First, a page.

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Researchers Test Treatments for Painful Mouth Ulcers

Two drugs offer some relief but are no cure

FRIDAY, April 20, 2007 (HealthDay News) -- The drug pentoxifylline offers only limited benefit for treating one form of mouth ulcers, while a cream commonly used to treat eczema appears effective in treating another kind, according to two studies published in the April issue of the journal Archives of Dermatology.

In the first study, British researchers at the University of Sheffield found that pentoxifylline provided limited benefit to patients with mouth ulcers due to recurrent aphthous stomatitis, which is characterized by recurring mouth ulcers in otherwise healthy people. The condition affects about 20 percent of the population.

The 60-day study included 26 people, average age 33, who took either one 400-milligram tablet of pentoxifylline three times a day or three placebo pills per day.

"Patients taking pentoxifylline had less pain and reported smaller and fewer ulcers compared with baseline," the study authors wrote. "Patients taking placebo reported no improvement in these variables. Patients taking pentoxifylline also reported more ulcer-free days than those taking placebo. However, the differences were small and, with the exception of median ulcer size, did not reach statistical significance."

Sixty days after they stopped taking the drug, all patients reported ulcers similar to those they had before the start of the trial. Dizziness, headaches, stomach upset, and increased heart rate were among the side effects reported by those who took the drug.

"Pentoxifylline did not prevent the ulcer episodes from occurring or result in a long-term cure. Thus, given the potential for significant adverse effects and the small benefits of the drug demonstrated in this clinical trial, we cannot recommend pentoxifylline as the drug of first choice for treatment of recurrent aphthous stomatitis, although it may have a second-line role in the management of patients unresponsive to other treatments or as an adjunct to other treatments," the researchers concluded.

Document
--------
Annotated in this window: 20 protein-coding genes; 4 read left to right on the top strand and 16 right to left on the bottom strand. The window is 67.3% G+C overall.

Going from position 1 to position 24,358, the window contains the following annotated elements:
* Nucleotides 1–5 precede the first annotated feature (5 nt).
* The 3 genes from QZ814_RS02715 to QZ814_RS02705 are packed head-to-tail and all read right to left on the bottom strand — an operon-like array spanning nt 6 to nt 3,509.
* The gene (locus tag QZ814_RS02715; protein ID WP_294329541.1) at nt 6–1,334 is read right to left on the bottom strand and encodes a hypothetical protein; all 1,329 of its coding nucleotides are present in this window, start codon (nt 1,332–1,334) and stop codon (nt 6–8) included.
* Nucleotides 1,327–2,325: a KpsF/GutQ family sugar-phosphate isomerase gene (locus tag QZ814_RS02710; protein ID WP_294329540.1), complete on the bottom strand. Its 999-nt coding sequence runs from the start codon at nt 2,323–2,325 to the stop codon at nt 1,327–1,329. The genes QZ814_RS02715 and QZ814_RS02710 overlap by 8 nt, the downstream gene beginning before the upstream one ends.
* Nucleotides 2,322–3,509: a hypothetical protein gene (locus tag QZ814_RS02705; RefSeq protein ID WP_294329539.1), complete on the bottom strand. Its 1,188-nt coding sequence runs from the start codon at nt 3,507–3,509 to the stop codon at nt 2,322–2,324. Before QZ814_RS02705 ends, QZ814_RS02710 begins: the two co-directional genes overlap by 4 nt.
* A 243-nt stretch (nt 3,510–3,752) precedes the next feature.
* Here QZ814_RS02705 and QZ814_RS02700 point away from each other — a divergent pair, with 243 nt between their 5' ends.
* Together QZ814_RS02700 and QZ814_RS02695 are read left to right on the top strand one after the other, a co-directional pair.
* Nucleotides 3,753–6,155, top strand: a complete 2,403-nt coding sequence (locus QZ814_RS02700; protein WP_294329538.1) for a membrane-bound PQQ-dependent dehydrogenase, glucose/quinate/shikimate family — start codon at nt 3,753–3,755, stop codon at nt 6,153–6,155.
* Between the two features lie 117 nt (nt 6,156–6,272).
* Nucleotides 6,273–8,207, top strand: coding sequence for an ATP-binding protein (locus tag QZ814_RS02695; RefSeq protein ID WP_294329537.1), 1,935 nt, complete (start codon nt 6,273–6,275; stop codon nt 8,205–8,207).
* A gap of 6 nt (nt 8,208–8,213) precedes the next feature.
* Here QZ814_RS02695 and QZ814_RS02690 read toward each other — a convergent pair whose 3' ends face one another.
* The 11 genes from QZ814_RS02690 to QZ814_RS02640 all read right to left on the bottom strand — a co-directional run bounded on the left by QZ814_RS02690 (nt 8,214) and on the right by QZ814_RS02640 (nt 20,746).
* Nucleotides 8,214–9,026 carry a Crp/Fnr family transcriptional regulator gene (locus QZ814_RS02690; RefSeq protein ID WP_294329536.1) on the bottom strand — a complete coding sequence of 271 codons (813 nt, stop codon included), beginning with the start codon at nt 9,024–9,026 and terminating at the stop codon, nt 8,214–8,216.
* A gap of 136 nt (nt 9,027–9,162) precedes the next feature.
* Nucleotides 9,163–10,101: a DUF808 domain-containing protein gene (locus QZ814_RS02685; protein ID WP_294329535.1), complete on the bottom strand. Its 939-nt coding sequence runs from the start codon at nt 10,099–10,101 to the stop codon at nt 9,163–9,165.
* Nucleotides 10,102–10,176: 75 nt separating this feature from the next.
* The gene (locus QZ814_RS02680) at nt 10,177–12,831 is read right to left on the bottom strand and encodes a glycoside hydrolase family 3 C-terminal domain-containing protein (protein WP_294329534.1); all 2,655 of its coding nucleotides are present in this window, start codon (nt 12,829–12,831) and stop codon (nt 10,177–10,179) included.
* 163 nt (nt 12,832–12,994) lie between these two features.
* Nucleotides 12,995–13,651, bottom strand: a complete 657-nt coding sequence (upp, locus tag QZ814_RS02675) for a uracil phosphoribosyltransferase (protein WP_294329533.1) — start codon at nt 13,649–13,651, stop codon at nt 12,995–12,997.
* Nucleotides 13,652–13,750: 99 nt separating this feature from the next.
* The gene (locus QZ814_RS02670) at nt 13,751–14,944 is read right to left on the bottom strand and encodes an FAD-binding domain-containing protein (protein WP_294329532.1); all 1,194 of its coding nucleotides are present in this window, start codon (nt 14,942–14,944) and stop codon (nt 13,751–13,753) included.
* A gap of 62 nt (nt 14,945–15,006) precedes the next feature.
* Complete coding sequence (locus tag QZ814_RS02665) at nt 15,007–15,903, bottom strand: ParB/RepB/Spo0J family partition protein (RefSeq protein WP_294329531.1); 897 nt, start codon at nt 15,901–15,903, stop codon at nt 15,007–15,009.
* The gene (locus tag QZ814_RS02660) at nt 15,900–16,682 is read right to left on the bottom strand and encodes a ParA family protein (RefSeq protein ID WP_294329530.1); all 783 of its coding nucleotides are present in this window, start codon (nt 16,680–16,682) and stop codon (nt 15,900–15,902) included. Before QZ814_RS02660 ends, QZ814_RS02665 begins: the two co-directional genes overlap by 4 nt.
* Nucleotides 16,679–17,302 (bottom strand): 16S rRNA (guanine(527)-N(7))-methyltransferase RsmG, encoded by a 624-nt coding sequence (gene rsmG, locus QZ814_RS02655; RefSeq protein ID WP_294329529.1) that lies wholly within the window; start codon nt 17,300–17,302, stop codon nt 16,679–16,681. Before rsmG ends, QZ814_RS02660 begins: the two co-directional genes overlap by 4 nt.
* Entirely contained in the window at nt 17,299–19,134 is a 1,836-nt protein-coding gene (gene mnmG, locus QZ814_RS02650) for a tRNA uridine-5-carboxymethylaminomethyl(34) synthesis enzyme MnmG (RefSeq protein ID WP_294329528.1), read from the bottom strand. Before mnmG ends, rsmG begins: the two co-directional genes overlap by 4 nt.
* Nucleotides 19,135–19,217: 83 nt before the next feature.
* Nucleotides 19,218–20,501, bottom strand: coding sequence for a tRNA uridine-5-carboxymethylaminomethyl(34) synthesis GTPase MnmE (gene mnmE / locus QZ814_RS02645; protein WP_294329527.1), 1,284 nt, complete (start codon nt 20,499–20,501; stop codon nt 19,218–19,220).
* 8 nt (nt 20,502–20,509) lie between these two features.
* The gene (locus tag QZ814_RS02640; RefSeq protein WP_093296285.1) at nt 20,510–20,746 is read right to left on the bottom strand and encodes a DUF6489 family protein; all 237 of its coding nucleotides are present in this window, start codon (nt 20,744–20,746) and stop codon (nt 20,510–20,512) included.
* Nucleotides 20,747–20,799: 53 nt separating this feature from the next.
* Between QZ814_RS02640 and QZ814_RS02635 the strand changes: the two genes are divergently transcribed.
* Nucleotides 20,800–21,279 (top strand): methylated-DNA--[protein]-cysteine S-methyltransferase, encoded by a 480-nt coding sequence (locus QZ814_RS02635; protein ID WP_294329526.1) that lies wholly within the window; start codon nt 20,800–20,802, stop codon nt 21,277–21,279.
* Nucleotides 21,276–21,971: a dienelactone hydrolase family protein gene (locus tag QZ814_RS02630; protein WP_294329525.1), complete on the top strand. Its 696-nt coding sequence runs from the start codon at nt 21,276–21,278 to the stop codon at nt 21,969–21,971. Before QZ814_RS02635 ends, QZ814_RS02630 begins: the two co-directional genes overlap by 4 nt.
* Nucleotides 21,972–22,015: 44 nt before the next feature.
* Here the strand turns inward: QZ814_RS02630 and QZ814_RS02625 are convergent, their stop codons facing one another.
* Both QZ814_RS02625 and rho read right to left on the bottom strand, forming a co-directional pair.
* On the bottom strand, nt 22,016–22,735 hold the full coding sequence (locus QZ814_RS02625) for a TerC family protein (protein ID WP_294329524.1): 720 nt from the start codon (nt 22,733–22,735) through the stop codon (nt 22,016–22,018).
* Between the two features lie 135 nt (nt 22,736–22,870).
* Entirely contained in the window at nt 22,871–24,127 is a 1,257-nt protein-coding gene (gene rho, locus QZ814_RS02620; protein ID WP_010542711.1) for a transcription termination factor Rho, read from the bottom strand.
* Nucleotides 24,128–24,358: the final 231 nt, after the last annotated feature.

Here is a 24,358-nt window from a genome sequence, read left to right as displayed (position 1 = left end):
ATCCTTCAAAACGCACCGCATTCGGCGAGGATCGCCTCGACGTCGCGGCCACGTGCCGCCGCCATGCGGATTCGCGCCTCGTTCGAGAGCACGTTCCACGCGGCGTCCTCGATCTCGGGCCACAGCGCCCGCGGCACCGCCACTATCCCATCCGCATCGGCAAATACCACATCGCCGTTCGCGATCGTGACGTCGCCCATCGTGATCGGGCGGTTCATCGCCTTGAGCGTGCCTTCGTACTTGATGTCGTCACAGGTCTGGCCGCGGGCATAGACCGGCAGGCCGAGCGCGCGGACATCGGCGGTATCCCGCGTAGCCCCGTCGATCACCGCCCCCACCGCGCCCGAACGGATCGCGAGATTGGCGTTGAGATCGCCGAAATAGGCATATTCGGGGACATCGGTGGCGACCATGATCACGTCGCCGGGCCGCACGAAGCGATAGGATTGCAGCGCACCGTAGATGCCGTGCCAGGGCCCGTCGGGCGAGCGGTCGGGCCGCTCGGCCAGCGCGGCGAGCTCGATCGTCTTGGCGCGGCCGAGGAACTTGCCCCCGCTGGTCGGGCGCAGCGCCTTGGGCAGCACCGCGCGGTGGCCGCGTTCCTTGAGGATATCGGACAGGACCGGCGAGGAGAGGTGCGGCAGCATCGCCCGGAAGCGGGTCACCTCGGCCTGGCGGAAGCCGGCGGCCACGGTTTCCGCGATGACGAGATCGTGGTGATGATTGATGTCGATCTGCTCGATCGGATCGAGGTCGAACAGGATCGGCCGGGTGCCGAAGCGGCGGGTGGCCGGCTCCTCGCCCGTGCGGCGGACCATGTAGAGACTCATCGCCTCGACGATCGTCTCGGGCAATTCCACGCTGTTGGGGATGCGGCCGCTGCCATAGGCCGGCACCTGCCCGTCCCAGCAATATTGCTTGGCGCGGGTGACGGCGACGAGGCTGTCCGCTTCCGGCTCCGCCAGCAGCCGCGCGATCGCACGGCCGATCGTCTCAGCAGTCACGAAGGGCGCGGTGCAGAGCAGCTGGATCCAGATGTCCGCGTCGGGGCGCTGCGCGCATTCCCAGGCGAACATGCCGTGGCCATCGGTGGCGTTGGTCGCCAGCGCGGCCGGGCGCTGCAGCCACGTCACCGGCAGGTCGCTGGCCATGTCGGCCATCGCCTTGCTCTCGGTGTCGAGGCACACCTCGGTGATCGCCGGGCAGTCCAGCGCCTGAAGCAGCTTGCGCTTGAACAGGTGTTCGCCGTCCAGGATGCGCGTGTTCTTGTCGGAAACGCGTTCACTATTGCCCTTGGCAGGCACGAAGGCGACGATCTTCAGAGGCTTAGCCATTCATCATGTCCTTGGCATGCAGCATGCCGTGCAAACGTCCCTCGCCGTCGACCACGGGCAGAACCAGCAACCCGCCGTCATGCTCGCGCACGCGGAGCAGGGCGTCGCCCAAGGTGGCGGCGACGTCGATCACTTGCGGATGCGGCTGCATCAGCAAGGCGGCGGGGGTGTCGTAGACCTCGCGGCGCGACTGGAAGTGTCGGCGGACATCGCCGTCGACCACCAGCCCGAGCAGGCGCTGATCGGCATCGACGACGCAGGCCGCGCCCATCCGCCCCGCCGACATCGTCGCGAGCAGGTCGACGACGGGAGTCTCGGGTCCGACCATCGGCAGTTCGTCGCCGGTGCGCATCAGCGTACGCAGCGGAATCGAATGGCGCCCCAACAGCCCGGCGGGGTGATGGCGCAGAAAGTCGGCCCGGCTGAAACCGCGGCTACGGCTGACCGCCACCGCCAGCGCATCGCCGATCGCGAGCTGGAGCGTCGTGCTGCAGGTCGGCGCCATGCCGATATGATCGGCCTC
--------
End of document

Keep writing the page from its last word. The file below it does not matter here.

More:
The second study found that one percent pimecrolimus cream was effective against oral erosive lichen planus, a severe inflammatory condition that causes painful mouth ulcers. People with the condition, which affects about one percent of the population, may even lose weight because of the mouth pain they experience when eating.

The study, by French researchers at the University of Nice, included six patients who applied pimecrolimus cream on mouth sores twice a day for four weeks and six patients who applied a placebo cream without any active ingredient.

The patients were assessed at the start of the study and again at 14 and 28 days. After 28 days, the average clinical score in the pimecrolimus group decreased from 6.83 to 3.33 and from 4.67 to 3.33 in the placebo group. There were few side effects in either group.

"In the pimecrolimus group, all the patients but one reported a moderate to important improvement of their symptoms and were satisfied by the treatment. This improvement was observed from the first week of treatment, usually within the first two days, and most notably, patients reported less pain when eating," the study authors wrote.

However, all the patients who improved during the study had a relapse within a month after treatment.

Larger studies are needed to better evaluate the safety and efficacy of pimecrolimus cream compared to other treatments, the authors wrote.

More information

The MedlinePlus Medical Encyclopedia has more about mouth ulcers.

SOURCE: JAMA/Archives journals, news release, April 16, 2007
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